Can a diet totally devoid of animal protein be healthy for humans who are, by design, omnivores? Common sense would suggest not, but research begs to differ. A new study is just out, attesting to the fact that a stint of vegan eating boosts both heart health and weight loss, and without imposing restrictions on caloric intake. Could the annual January diet craze be in for a vegan overhaul? This would indeed be music to the ears of purveyors of carbohydrate foods, may they be potato growers, bakery manufacturers or noodle bars.
Healthier in just one week
Rarely has a diet come under such sustained and fervent criticism as the vegan diet. Not enough iron, zero vitamin B12, too little protein, lack of variety and, perish the thought, no dairy – surely this can’t be a healthy way to live?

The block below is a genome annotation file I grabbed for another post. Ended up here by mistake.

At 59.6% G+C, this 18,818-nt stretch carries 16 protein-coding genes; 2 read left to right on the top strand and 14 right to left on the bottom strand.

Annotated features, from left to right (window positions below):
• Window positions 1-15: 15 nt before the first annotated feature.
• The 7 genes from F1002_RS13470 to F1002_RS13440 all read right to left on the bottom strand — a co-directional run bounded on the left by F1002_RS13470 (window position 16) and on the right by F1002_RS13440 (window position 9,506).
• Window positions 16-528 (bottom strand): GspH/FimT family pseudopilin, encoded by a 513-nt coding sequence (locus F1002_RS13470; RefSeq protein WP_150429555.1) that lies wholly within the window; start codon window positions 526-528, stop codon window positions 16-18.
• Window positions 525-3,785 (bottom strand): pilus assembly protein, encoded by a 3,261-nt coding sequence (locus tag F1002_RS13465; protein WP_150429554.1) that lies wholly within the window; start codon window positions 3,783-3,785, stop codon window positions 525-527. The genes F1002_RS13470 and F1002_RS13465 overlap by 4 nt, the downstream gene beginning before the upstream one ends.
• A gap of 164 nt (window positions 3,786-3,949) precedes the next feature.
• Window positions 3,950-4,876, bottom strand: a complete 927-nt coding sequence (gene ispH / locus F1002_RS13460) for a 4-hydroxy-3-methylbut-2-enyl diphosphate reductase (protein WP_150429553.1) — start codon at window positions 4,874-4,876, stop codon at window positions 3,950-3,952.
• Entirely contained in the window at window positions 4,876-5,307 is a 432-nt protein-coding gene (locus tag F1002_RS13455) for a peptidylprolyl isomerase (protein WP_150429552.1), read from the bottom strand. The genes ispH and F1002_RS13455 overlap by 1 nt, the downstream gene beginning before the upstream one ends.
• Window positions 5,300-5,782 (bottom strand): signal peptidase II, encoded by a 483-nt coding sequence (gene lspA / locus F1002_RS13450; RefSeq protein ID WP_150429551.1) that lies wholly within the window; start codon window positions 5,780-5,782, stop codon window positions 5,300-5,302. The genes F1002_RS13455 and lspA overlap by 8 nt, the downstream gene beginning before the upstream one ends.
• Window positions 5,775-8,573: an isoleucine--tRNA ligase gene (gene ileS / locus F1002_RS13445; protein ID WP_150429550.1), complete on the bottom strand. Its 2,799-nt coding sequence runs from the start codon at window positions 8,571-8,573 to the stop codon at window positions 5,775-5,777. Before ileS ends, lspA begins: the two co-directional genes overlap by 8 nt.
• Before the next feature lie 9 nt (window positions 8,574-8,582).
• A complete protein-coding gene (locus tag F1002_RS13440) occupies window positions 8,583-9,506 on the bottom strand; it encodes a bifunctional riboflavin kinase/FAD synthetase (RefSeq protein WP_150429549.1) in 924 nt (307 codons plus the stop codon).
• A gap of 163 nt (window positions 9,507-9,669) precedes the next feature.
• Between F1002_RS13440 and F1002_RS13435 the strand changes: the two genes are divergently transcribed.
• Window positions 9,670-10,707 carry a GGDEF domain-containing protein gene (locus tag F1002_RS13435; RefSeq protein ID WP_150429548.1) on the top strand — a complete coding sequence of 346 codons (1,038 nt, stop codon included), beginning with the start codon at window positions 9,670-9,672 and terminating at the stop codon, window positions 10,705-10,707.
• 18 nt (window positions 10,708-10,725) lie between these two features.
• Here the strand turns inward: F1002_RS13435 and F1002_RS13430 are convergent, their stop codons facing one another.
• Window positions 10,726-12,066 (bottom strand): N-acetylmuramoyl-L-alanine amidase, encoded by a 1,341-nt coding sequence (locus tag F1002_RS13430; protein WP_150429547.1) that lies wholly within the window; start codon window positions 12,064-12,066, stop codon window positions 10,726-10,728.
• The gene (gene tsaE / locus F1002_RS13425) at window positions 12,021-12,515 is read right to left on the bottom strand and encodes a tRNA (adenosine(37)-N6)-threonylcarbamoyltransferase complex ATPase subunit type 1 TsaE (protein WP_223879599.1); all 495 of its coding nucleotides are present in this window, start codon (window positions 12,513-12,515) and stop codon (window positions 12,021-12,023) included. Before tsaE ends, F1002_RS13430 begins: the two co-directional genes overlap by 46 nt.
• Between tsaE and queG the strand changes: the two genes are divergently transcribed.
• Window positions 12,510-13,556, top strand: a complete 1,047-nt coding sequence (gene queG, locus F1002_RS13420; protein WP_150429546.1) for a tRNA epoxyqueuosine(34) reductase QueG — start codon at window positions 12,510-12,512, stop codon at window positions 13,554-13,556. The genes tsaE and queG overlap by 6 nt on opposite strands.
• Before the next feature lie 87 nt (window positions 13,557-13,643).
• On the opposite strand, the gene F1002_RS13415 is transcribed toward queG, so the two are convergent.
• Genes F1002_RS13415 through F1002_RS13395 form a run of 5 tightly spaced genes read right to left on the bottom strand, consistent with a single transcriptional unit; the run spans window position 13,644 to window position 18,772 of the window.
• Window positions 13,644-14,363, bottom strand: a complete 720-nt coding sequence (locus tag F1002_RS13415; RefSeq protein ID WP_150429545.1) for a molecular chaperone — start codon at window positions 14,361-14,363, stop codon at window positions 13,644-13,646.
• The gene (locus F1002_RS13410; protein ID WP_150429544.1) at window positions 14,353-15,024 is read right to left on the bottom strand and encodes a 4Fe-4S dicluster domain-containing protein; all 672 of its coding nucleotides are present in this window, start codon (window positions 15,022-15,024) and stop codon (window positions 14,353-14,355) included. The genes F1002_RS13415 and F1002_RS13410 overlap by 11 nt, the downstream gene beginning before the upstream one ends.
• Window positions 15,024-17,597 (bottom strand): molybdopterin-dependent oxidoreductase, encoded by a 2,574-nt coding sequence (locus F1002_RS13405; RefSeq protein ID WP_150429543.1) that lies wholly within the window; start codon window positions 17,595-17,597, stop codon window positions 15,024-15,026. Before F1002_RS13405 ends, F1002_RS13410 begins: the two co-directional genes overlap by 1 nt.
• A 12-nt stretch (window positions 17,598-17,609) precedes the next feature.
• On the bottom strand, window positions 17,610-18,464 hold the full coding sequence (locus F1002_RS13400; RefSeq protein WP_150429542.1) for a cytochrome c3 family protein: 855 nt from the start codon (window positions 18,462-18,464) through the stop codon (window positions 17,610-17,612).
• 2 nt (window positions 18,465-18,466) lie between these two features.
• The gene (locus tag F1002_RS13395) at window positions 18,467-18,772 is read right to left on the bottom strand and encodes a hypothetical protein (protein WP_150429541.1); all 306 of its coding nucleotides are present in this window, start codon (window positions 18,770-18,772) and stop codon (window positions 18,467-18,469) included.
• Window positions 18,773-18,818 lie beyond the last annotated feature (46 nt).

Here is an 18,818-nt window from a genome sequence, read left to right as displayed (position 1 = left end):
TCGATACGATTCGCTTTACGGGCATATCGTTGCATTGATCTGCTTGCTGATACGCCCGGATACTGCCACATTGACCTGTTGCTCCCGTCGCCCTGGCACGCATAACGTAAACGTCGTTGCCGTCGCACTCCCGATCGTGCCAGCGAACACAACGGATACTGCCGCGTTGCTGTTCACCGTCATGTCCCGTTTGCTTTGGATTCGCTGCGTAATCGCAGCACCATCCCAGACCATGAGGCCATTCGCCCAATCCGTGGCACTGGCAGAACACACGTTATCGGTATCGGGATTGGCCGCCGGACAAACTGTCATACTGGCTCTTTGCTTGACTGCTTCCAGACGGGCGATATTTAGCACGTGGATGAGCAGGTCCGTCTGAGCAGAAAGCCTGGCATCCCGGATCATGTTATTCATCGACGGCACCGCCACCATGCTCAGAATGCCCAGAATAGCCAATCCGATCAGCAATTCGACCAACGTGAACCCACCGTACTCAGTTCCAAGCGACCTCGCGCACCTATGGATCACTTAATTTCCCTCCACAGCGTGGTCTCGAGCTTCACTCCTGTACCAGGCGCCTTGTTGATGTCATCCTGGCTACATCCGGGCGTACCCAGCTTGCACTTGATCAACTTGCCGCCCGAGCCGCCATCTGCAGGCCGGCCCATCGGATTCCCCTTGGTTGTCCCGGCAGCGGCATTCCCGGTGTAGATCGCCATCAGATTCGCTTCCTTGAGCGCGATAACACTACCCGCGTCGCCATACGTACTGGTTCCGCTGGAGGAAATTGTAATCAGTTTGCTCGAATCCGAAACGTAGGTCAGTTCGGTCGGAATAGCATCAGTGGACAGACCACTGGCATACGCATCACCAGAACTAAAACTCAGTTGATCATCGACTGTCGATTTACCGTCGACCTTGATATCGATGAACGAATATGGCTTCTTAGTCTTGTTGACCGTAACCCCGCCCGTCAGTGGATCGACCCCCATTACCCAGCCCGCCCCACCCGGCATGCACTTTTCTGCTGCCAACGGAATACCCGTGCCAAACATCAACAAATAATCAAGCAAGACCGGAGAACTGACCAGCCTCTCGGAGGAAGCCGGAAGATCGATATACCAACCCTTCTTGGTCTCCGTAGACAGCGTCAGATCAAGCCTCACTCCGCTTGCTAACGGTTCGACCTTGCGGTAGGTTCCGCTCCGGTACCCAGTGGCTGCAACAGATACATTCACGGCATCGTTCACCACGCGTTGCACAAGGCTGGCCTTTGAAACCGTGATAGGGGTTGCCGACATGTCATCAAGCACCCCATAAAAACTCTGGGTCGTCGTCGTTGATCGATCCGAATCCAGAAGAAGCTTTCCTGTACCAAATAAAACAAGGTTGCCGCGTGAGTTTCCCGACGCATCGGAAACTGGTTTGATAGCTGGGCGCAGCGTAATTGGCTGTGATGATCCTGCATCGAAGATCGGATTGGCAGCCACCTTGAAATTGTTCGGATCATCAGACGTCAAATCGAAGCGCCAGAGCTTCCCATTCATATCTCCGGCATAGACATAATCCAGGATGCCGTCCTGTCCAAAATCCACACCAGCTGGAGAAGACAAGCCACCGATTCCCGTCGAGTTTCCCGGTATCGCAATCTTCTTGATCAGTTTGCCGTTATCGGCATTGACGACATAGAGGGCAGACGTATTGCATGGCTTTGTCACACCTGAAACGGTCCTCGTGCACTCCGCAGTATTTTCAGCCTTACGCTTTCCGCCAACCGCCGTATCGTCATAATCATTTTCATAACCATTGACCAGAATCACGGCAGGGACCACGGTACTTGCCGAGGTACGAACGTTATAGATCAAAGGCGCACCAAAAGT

However, plenty of evidence, much of it gleaned from population studies that reach back decades, suggests otherwise. For example, there is the oft-quoted Danish example, where, due to post-WW1 rationing, animal protein, fats and alcohol were severely restricted, forcing the population to subsist largely on potatoes, bread, barley and vegetables. As a result, the country recorded the lowest mortality rate from non-infectious chronic disease (this includes cardiovascular disease) in its entire history.